Dog Adoption: Housetraining

dog outdoors

Our series of blog posts on dog adoption and welcoming a new dog into your home continues today with a post on how to housetrain your dog to avoid “accidents” in your home and on carpet and furniture.

This post is a good accompaniment to our posts on crate training and positive reinforcement during times of training a pet.

How do you house train a puppy or an older dog? There are many methods and preferences you will find online but below is our preferred process for properly training a dog to go to the bathroom outdoors or in a designated space:

(1) Age & Breed of the Dog

There are some factors that will determine when to start housetraining your dog and how often to schedule bathroom trips during the training period.

A smaller breed of dog has a smaller bladder and will need to go outside during the training period more often. A larger breed can go outdoors less often.

You should wait to start housetraining your dog until he or she is 12-16 weeks old. This won’t be a problem if you adopt an older dog. If you adopt an older dog, you should start immediately to familiarize the dog with their new living space and bathroom area.

(2) Feeding Schedule

How often and when your dog needs to go to the bathroom will depend on how often and when you feed the dog. You should put the dog on a regular feeding schedule and prevent access to food during the in-between times. This will limit the amount of times the dog needs to urinate and defecate each day.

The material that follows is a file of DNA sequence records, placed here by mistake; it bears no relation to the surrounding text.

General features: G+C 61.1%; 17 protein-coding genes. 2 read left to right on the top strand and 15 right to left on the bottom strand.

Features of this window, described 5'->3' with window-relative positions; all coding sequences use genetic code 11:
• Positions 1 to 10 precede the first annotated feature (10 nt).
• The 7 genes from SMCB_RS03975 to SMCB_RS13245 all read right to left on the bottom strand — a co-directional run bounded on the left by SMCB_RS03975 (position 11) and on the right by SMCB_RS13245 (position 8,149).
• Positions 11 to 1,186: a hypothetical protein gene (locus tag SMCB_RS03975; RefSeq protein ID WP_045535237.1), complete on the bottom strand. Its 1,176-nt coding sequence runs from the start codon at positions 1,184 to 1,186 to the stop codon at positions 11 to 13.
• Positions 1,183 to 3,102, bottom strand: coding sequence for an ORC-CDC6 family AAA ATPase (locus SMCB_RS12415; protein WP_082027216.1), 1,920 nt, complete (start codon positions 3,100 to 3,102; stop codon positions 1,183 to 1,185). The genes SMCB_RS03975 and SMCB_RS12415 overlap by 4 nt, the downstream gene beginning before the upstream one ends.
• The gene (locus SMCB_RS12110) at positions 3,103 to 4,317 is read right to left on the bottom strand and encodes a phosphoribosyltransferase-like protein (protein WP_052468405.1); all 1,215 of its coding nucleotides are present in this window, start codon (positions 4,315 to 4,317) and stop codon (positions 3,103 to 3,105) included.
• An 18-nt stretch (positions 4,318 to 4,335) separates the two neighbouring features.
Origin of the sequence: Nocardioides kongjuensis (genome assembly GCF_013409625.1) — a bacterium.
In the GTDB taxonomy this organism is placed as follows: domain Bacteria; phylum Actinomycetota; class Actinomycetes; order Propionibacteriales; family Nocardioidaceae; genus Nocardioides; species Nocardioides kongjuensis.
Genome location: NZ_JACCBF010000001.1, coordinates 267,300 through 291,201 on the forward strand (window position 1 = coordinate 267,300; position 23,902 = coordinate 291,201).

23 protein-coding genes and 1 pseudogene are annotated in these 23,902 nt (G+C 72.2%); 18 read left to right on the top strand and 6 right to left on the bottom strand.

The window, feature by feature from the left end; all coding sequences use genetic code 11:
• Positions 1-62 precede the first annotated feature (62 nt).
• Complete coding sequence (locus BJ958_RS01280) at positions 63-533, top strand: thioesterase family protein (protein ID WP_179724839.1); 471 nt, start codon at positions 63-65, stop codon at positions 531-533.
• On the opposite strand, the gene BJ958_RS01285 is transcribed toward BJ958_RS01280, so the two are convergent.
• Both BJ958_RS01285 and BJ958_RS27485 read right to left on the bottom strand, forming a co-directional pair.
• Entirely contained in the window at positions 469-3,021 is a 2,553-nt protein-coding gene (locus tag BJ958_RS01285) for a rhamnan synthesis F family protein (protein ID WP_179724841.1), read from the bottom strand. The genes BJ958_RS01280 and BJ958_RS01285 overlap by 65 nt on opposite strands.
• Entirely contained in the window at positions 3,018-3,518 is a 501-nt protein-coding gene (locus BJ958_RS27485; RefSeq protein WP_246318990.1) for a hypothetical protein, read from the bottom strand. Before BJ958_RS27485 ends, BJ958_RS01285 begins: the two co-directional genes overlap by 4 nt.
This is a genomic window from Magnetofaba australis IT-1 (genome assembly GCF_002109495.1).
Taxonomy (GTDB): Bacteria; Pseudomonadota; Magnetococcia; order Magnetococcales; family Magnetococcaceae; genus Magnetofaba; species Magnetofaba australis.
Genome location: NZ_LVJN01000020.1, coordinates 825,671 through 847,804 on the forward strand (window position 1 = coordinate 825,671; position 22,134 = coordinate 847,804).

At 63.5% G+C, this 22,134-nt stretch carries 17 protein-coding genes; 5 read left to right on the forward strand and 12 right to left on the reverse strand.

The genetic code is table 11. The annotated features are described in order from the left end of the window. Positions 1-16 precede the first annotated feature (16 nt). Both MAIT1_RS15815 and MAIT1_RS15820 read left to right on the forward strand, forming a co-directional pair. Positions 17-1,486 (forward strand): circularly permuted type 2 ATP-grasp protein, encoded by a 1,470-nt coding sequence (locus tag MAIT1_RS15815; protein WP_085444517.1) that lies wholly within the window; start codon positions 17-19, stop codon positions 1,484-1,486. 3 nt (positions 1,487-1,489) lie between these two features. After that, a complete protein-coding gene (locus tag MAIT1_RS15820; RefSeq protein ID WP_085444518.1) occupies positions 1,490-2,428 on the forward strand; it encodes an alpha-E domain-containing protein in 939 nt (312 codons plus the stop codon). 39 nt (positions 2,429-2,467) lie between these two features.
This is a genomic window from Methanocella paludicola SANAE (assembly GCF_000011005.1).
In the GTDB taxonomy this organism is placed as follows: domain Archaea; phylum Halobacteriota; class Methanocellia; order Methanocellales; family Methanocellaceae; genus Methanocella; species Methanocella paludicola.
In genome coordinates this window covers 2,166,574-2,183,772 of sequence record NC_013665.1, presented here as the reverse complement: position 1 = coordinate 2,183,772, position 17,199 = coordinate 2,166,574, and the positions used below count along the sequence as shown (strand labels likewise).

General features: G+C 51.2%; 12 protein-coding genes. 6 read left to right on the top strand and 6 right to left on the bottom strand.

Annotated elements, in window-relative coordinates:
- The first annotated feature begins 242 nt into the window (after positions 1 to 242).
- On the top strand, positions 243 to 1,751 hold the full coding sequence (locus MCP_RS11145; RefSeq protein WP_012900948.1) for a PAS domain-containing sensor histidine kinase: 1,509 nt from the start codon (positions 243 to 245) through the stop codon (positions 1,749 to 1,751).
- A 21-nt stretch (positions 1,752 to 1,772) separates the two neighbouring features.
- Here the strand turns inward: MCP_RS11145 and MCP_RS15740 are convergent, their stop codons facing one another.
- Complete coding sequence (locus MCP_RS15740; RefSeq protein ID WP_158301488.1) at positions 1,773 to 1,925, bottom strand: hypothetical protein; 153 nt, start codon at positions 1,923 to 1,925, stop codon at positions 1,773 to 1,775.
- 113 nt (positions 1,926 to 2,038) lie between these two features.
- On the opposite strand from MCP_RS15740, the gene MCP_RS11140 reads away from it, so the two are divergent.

(3) Repetition

Bring the dog outside first thing in the morning and then once every 30 minutes to 1 hour. Bring the dog outside immediately after he or she eats and immediately after the dog wakes up from a nap. Also, be sure to bring the dog outdoors just before bedtime.

Take the dog to the same spot every time so the dog learns where the preferred place for them to go to the bathroom is.

(4) Patience

Be patient and remain outdoors with the dog for the first few months of housetraining. Your accompaniment will make the dog feel more secure and able to relax and go to the bathroom during these times.

(5) Positive Reinforcement & Reward

After your dog goes to the bathroom in the correct spot, be sure to reward the dog with a reward or treat. The minimum would be a pat on the head but if you can provide some form of treat or perhaps a trip to the dog park or walk around the neighborhood, it would be best.

Continue this process for 3-4 months and your dog should be well on the way to being housetrained and able to alert you during the times he or she needs to go to the bathroom outdoors.

During the training process, if an “accident” does occur in your home on the carpet or a rug, you should address the stain immediately. Pet urine contains harsh acids and components that can ruin a carpet and create a potent odor that is very unpleasant.

You should call a professional carpet cleaning service able to remove pet urine odors from rugs and carpet. The stain and odor are almost impossible to remove with homemade solutions or retail cleaning products. We recommend Chem-Dry of Bexar County in San Antonio, if you live near the area.

Good luck in housetraining your new dog! This is another step in building a loving and lasting relationship with your pet.